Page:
It has not escaped anyone’s notice that the health care sector has been facing severe cuts for some time now. Care must become cheaper, more efficient and more efficient. How is this regulated in your institution?
By investing smartly, even in times of austerity, savings in time and money can be an attractive result. Above all, the aim of healthcare staff is to provide proper care, attention and commitment to his or her patients and clients. The time that one has to spend per person is often too short to achieve this objective in its entirety.
Decisions in the field of health insurance and government can have a major impact on health care. As a result, healthcare institutions are more or less forced to think differently and look creatively for solutions. And there are many aspects of healthcare that can (and may!) be examined more closely. How can waiting times be reduced? Can we train staff so that they can also be deployed in other areas? Which equipment ensures that the required work can be automated, so that more efficiency can be achieved? These are all matters that the management of healthcare institutions is working on on a daily basis.
One of the areas in which much can be gained is the correct organisation of information flows. All the information, such as the medical files that are created per clinic, but also the personnel files of employees and the administrative data of all processes. A mountain of information! Practice has shown that there are still large quantities of paper lying around in the care sector. And that’s where you can make a lot of profit! By digitising current information, which is regularly consulted, you can make enormous savings in terms of search time and space. Information that is missing, or that is on the desk of another specialist; that is a thing of the past. At the touch of a button, the right file appears in your current information system.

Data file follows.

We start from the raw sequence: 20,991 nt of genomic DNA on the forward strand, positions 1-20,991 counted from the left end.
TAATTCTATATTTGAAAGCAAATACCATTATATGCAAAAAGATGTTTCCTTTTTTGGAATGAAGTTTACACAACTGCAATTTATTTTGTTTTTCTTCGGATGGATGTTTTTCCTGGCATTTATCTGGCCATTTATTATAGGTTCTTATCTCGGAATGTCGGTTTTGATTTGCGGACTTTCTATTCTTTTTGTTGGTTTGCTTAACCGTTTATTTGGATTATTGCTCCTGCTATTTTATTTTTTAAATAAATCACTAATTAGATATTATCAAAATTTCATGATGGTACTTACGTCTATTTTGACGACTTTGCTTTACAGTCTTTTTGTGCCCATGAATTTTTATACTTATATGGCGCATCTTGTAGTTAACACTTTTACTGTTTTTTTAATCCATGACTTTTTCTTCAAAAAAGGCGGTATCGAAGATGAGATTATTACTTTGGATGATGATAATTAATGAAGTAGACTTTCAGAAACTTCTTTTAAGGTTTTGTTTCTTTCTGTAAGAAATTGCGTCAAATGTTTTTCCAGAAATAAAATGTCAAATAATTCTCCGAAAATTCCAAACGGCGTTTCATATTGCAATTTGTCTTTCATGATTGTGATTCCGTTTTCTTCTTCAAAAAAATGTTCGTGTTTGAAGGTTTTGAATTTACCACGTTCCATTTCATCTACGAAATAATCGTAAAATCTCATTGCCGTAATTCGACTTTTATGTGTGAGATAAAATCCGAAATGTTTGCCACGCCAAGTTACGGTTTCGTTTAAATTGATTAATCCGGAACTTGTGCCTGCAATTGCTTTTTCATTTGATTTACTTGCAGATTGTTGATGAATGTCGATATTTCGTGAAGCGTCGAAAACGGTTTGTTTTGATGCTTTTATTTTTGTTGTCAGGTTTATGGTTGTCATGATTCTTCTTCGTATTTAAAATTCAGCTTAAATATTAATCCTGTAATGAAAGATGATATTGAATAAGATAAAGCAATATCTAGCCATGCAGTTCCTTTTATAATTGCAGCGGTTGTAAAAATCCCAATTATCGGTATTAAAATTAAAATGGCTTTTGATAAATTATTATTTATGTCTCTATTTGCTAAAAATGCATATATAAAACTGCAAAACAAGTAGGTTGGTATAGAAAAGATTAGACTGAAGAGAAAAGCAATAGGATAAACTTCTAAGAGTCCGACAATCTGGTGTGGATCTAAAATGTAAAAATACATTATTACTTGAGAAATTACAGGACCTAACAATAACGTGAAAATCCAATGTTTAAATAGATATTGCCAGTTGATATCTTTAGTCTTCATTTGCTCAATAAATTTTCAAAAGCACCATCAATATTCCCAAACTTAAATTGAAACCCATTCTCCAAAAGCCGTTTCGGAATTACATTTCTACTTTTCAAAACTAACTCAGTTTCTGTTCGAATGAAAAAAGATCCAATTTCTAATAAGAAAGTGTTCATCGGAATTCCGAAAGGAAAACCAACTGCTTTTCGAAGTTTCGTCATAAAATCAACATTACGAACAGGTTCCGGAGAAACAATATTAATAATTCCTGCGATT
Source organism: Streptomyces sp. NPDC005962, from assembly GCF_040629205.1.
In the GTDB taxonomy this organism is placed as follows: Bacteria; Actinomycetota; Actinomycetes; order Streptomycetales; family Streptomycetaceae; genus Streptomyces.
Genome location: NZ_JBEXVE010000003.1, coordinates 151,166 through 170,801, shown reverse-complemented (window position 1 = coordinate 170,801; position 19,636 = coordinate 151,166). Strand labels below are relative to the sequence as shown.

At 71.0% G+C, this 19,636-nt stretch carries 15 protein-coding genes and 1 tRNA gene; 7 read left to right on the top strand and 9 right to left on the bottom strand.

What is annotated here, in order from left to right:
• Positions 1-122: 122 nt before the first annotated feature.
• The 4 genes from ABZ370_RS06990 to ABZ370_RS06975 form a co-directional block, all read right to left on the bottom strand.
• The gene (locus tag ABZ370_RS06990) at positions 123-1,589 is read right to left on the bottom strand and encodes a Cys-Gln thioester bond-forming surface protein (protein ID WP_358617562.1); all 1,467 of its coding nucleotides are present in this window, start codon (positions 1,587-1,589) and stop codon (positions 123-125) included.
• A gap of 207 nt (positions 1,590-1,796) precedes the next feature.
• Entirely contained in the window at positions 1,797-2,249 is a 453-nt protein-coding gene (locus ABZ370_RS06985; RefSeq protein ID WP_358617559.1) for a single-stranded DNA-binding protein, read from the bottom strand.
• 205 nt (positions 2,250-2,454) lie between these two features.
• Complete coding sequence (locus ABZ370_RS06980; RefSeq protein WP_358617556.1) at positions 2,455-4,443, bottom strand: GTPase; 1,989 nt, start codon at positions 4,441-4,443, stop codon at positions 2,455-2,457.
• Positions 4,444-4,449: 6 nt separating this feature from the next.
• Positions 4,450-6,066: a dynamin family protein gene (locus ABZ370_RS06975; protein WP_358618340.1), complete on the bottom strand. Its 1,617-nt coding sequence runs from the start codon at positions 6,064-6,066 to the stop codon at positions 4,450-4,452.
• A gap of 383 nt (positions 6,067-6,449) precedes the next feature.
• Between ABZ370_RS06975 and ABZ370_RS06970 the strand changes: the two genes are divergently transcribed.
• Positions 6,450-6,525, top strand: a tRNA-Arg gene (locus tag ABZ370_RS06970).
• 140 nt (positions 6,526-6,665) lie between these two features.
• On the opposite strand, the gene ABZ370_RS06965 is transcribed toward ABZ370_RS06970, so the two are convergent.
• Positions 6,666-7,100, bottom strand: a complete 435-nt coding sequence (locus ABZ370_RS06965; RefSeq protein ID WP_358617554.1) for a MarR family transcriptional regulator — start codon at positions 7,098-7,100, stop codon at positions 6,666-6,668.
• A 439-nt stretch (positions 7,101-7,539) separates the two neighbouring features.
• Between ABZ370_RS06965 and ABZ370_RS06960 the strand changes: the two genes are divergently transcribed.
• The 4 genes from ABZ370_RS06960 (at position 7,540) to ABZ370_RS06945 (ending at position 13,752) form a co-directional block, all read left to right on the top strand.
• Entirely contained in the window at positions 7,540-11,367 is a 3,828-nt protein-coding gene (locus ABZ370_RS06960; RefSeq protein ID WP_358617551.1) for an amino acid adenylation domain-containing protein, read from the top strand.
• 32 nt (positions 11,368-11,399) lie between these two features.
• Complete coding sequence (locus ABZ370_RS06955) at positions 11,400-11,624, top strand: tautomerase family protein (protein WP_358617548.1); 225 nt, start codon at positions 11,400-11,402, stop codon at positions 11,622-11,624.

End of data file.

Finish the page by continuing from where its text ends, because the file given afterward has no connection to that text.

In addition, you can store the less up-to-date information physically, externally and only retrieve it when necessary. It has become clear that a very large percentage of the less up-to-date information is never retrieved again. Digitisation is then not recommended from a cost point of view. However, these physical files, which are then stored externally, must be able to be retrieved and made available in no time. The information must also be ‘on time’ in case of emergency.
Think of the space that’s being saved. In health care institutions, there are quite a few dossiers to deal with. Employees can be deployed more effectively and space can be classified ‘commercially’. And yes, that costs money. Digitisation and external archiving require an investment. Nevertheless, one must realise what the long-term savings are. Investing to save. The space that is now only used as a cluttered archive also costs money, employees who spend a lot of time searching for information also cost money and incomplete information also costs money.
In healthcare, institutions must also distinguish themselves in this day and age. After all, can anyone still afford to have sensitive information on the streets? No! Security is therefore also an important issue. How is this regulated in your institution? The fact is that we all have to do more with less, not only in the health care sector, but also in the business world. So be innovative and make sure you can deliver differentiating power by optimizing inefficient processes at the back. In this way, employees can achieve the aforementioned objective. Delivering high quality care, with the attention that is needed for this.